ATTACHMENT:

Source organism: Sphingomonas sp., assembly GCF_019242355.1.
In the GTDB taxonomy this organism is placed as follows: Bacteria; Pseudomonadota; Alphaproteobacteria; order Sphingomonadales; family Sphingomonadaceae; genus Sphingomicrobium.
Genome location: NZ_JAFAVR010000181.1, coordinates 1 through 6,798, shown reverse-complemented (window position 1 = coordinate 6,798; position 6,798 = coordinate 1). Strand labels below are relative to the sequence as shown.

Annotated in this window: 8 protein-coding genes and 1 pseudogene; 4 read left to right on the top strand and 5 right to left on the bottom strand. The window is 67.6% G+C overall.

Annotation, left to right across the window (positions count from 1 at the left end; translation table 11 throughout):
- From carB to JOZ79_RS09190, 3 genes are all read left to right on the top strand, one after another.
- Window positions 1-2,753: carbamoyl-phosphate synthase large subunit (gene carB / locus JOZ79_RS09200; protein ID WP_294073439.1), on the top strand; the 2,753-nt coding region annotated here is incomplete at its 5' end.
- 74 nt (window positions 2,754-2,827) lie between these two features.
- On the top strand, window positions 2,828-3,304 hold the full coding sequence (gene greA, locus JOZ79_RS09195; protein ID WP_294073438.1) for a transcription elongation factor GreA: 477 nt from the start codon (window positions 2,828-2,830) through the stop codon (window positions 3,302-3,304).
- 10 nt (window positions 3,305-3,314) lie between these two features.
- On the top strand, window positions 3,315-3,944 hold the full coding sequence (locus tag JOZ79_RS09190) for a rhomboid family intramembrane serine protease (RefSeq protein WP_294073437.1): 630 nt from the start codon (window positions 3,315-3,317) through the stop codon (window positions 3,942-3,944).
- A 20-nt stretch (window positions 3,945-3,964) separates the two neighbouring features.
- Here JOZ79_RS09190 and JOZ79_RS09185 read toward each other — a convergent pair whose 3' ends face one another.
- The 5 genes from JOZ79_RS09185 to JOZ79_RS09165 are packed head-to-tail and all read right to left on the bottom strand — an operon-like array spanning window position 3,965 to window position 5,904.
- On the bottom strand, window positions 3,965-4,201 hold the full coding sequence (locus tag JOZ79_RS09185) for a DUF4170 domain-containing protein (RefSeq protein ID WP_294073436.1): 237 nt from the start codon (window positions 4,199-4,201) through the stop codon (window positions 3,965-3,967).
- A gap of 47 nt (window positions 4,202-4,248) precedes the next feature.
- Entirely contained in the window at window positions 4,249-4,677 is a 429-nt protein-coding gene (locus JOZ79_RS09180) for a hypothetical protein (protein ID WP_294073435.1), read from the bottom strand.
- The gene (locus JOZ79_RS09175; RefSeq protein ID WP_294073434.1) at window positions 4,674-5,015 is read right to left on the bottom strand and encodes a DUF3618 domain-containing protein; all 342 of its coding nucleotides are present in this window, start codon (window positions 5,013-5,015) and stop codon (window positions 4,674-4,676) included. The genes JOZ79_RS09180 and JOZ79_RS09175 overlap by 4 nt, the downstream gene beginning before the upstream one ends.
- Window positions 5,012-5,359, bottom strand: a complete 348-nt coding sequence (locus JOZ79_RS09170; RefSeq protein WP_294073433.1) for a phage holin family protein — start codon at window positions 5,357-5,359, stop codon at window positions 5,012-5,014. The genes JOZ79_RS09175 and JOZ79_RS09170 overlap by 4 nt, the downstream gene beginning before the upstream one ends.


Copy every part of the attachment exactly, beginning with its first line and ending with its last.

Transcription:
Source organism: Sphingomonas sp., assembly GCF_019242355.1.
In the GTDB taxonomy this organism is placed as follows: Bacteria; Pseudomonadota; Alphaproteobacteria; order Sphingomonadales; family Sphingomonadaceae; genus Sphingomicrobium.
Genome location: NZ_JAFAVR010000181.1, coordinates 1 through 6,798, shown reverse-complemented (window position 1 = coordinate 6,798; position 6,798 = coordinate 1). Strand labels below are relative to the sequence as shown.

Annotated in this window: 8 protein-coding genes and 1 pseudogene; 4 read left to right on the top strand and 5 right to left on the bottom strand. The window is 67.6% G+C overall.

Annotation, left to right across the window (positions count from 1 at the left end; translation table 11 throughout):
- From carB to JOZ79_RS09190, 3 genes are all read left to right on the top strand, one after another.
- Window positions 1-2,753: carbamoyl-phosphate synthase large subunit (gene carB / locus JOZ79_RS09200; protein ID WP_294073439.1), on the top strand; the 2,753-nt coding region annotated here is incomplete at its 5' end.
- 74 nt (window positions 2,754-2,827) lie between these two features.
- On the top strand, window positions 2,828-3,304 hold the full coding sequence (gene greA, locus JOZ79_RS09195; protein ID WP_294073438.1) for a transcription elongation factor GreA: 477 nt from the start codon (window positions 2,828-2,830) through the stop codon (window positions 3,302-3,304).
- 10 nt (window positions 3,305-3,314) lie between these two features.
- On the top strand, window positions 3,315-3,944 hold the full coding sequence (locus tag JOZ79_RS09190) for a rhomboid family intramembrane serine protease (RefSeq protein WP_294073437.1): 630 nt from the start codon (window positions 3,315-3,317) through the stop codon (window positions 3,942-3,944).
- A 20-nt stretch (window positions 3,945-3,964) separates the two neighbouring features.
- Here JOZ79_RS09190 and JOZ79_RS09185 read toward each other — a convergent pair whose 3' ends face one another.
- The 5 genes from JOZ79_RS09185 to JOZ79_RS09165 are packed head-to-tail and all read right to left on the bottom strand — an operon-like array spanning window position 3,965 to window position 5,904.
- On the bottom strand, window positions 3,965-4,201 hold the full coding sequence (locus tag JOZ79_RS09185) for a DUF4170 domain-containing protein (RefSeq protein ID WP_294073436.1): 237 nt from the start codon (window positions 4,199-4,201) through the stop codon (window positions 3,965-3,967).
- A gap of 47 nt (window positions 4,202-4,248) precedes the next feature.
- Entirely contained in the window at window positions 4,249-4,677 is a 429-nt protein-coding gene (locus JOZ79_RS09180) for a hypothetical protein (protein ID WP_294073435.1), read from the bottom strand.
- The gene (locus JOZ79_RS09175; RefSeq protein ID WP_294073434.1) at window positions 4,674-5,015 is read right to left on the bottom strand and encodes a DUF3618 domain-containing protein; all 342 of its coding nucleotides are present in this window, start codon (window positions 5,013-5,015) and stop codon (window positions 4,674-4,676) included. The genes JOZ79_RS09180 and JOZ79_RS09175 overlap by 4 nt, the downstream gene beginning before the upstream one ends.
- Window positions 5,012-5,359, bottom strand: a complete 348-nt coding sequence (locus JOZ79_RS09170; RefSeq protein WP_294073433.1) for a phage holin family protein — start codon at window positions 5,357-5,359, stop codon at window positions 5,012-5,014. The genes JOZ79_RS09175 and JOZ79_RS09170 overlap by 4 nt, the downstream gene beginning before the upstream one ends.